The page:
A Week in Hawaii

We were planning a week in Hawaii and since I’ve never been there and we weren’t following any tours, I figured I had better do some homework. As much as I like to go on the fly, there is so much to do in so little time and Hawaii is a place that requires advanced booking, especially when you’re heading there in peak season. So here we are…

Luau Dinner Shows

One does not go to Hawaii without seeing a Luau show so these were a couple of Luau Dinner Show options – both suitable for families – courtesy of Lonely Planet:

  • ‘Aha ‘Aina – oceanfront dinner show; 3-act musical play narrating the history of Hawaiian songs and hula:
    • Monday evenings only from 5:30 to 8 pm
    • Adults – $179; children (5-12 years) – $101
  • Waikiki Starlight Luau – outdoor buffet dinner with Samoan fire dancing and hula:
    • Sunday to Thursday from 5:30 to 8 pm
    • Adults – $99; children (4-11 years) – $50
    • You can also book upgraded tickets for $139 per adult or $62.50 per child

Steak Joints

We like out steak and these were among the top steak houses in Oahu on Tripadvisor:

Places to Eat

And because we get hangry boys, it is always wise to have a few food options up your sleeve just in case an “on the fly” option does not present itself:

Day 1

Given the boys’ penchant for sand and water play, we had to designate a beach day. In the land of beaches, it can be difficult to decide which one to go to. In the end, I thought Hanamau Bay would be the most suitable since the boys have never been snorkeling before. It also meant we could also hit Halona Blow Hole at the same time since it’s only a stone’s throw away.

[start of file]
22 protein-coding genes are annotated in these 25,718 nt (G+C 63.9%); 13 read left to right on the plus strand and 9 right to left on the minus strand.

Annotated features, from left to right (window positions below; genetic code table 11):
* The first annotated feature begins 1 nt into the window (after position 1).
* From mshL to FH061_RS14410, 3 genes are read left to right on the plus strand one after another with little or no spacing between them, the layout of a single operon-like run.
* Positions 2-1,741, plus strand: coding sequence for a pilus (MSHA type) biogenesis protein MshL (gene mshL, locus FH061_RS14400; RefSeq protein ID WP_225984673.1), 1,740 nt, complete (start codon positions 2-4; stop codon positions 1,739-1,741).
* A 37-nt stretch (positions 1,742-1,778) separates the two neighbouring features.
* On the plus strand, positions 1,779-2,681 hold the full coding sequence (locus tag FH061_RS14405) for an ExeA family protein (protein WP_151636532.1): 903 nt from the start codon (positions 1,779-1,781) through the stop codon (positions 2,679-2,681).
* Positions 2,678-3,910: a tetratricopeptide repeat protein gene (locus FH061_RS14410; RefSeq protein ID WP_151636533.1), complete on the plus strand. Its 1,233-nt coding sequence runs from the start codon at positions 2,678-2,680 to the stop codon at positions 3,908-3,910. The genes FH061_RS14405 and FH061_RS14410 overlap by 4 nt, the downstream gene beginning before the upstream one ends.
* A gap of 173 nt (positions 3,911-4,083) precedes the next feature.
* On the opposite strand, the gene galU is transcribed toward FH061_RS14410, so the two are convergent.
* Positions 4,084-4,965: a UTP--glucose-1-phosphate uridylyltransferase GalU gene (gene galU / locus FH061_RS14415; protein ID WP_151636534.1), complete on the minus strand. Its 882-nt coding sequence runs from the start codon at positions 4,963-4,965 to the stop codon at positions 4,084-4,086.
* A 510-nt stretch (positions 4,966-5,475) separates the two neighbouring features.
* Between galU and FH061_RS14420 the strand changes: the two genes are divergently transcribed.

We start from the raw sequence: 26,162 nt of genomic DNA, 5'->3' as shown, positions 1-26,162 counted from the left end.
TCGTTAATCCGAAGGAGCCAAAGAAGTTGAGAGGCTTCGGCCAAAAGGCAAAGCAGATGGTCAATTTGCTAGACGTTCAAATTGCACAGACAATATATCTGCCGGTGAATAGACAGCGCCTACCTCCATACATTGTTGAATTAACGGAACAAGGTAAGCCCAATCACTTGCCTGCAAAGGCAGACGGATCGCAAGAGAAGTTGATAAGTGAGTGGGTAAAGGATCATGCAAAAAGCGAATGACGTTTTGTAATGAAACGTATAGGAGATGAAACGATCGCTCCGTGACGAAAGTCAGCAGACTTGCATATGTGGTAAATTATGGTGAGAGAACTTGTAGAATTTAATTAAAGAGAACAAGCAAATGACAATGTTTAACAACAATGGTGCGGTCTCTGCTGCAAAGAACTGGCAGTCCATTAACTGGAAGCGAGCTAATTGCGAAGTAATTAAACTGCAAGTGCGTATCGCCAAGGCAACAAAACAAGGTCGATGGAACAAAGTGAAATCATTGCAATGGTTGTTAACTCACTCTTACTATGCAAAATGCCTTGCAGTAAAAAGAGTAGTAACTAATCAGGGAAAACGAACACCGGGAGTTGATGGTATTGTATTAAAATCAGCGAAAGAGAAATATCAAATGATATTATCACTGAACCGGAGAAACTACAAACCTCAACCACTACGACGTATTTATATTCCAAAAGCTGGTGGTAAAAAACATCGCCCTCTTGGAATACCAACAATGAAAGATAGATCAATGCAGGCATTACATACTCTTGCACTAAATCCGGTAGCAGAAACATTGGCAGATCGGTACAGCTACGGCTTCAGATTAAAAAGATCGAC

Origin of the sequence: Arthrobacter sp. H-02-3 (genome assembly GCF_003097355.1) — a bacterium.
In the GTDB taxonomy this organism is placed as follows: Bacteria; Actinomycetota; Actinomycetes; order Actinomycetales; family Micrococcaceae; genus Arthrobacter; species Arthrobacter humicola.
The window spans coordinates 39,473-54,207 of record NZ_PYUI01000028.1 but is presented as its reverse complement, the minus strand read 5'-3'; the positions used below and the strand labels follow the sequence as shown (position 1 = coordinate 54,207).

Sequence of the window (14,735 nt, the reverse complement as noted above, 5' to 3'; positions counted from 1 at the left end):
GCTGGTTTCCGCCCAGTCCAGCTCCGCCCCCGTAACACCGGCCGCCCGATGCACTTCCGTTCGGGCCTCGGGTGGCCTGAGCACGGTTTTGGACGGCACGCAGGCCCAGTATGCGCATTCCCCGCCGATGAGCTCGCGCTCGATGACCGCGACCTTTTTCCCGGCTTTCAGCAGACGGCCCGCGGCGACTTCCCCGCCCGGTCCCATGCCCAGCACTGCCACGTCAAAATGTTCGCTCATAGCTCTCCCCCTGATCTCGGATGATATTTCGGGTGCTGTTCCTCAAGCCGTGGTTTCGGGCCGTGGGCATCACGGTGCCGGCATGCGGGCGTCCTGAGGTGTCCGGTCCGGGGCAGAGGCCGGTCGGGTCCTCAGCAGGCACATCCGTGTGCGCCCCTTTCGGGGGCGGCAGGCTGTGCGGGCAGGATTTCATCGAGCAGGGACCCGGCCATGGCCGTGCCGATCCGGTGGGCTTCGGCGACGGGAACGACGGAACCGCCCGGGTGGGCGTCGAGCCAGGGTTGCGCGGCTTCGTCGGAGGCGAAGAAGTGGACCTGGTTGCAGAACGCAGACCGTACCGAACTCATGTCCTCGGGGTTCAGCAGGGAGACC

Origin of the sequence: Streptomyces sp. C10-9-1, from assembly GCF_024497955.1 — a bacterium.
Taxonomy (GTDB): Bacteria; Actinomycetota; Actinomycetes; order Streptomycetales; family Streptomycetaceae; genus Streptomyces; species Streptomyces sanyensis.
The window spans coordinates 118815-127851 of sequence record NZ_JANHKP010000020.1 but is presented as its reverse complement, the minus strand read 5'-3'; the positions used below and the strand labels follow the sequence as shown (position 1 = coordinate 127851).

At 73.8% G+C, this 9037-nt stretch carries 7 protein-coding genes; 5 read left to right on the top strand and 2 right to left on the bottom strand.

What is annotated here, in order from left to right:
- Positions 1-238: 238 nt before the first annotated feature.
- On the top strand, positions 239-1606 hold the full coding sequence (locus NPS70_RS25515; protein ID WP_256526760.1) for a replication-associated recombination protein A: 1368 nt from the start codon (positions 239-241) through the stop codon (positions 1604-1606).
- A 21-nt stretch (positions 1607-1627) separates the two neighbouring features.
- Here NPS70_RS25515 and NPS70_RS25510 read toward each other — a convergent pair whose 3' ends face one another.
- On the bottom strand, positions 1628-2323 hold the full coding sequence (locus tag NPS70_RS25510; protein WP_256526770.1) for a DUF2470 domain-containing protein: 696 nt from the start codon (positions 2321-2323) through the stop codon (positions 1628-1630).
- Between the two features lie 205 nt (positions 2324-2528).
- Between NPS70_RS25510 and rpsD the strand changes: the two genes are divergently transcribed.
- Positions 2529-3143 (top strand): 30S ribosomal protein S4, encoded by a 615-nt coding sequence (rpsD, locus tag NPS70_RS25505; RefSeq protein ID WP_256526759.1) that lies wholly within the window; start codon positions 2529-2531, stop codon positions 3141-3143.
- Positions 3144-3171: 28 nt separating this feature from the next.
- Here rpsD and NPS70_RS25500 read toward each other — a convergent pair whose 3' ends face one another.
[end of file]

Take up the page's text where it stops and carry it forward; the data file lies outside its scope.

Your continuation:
Hanamau Bay / Halona Blow Hole

  • $7.50 for adults/free for children under 13 years; $1 for parking
  • Great place to start snorkeling
  • From the overlook, check out the crystal waters and the 7000-year-old coral reef.
  • There is also an educational center to visit.
  • Don’t feed the fish!
  • Halona Blow Hole is very nearby and worth a visit so don’t forget to stop by – entry is free.

Lunch places to eat around Hanamau

Day 2

The War Memorials p. 102

  • Get the Passport to Pearl Harbour ticket to see all four memorials for $65 per adult/$35 per child (4 to 12 years); during peak period, book at least one month in advanced.
  • If you get a “no reservations available message”:
    • you can get walk-in tickets at the Park Visitor Center which opens at 7 am (1300 tickets available – first come, first served).
    • each day at 7:00 am on-line ticket inventory is released for the next day.
    • you can also book them from “Visit Pearl Harbour” – although you still need to go early to get the Arizona Memorial tickets separately because it is not included.
  • Total tour time is 4 to 8 hours; check in between 7 am to 9 am.
  • No bags allowed at any of the sites for security reasons. Baggage storage available at the Visitor’s Center.

USS Arizona Memorial

  • 2 1/2 hour tour; 7:30 am to 3 pm.
  • They have first come, first served tickets but it is best to make reservations online in advance way before you go during peak periods.
  • There is also a boat tour available

USS Bowfin Submarine Museum and Park

  • Entry is included in the Passport to Pearl Harbour, but if you want to purchase them separately, you can get them here.
  • Hours: 7 am to 5 pm; closed on Thanksgiving, Christmas, and New Year’s Day.
  • Adults $12; Children (4-12 years) $5.
  • No bags of any kind allowed; lockers available for $3.
  • Getting Here.

Battleship Missouri Memorial